Last year, Google shocked the world by showing the Google Assistant AI make a phone call and schedule an appointment without the recipient realize it was talking with a robot. The result was a whirlwind of conversation around the ethics and implications of technology replacing how humans, and businesses, interact in a world progressing ever forward.
While AI isn’t a threat for many of us now, the presentation did demonstrate one of the many ways that modern technology has fundamentally shifted the working world. And Google isn’t the only one trying to push the envelope with tech. The VR firm High Fidelity, led by Second Life founder Philip Rosedale, recently announced that it was shifting its focus on creating virtual offices using VR technology. The hope is that VR can help create the office environment and personality that can lead to productivity, while still giving workers all the flexibility and rewards of telecommuting. High Fidelity isn’t the only one in this market, either: The Glimpse Group is actively attempting to recreate the modern office on a virtual landscape, using 3D renderings of conference rooms and skyscrapers to give it that “authentic workplace feel.”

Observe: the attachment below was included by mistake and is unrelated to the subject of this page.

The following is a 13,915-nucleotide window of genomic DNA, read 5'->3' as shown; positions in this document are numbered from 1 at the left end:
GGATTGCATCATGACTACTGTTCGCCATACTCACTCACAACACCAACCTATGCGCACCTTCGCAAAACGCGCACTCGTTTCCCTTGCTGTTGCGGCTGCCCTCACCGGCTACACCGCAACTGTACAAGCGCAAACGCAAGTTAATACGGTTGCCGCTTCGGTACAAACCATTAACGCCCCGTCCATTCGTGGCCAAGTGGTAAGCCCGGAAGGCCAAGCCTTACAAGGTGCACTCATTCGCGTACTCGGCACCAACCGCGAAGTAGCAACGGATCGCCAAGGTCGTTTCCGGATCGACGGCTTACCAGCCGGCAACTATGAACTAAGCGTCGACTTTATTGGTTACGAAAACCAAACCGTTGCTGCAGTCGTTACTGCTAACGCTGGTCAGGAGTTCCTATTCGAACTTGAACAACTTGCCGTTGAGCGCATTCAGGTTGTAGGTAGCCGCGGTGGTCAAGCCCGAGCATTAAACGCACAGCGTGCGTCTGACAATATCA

Companies that utilize these types of offices have had major success, too. Realty giant eXp has all of the companies 13,000+ employees work on a virtual “island resort”, and that hasn’t stopped it from seeing a market value of $610 million and being ranked one of Glassdoor’s “Best Places to Work”.
Realistically, the video-game style of office might be a way away for the vast majority of businesses. But there are reasons to be interested in VR development, with more companies moving to virtual-only presence with great success. French companies like Whodunit are making the leap to 100% virtual employment to save money on travel and physical offices, and it is estimate that nearly 1 in 3 workers in the US now work remotely.
With the days of card punches behind us, getting to work may soon be as simple as putting on a headset.
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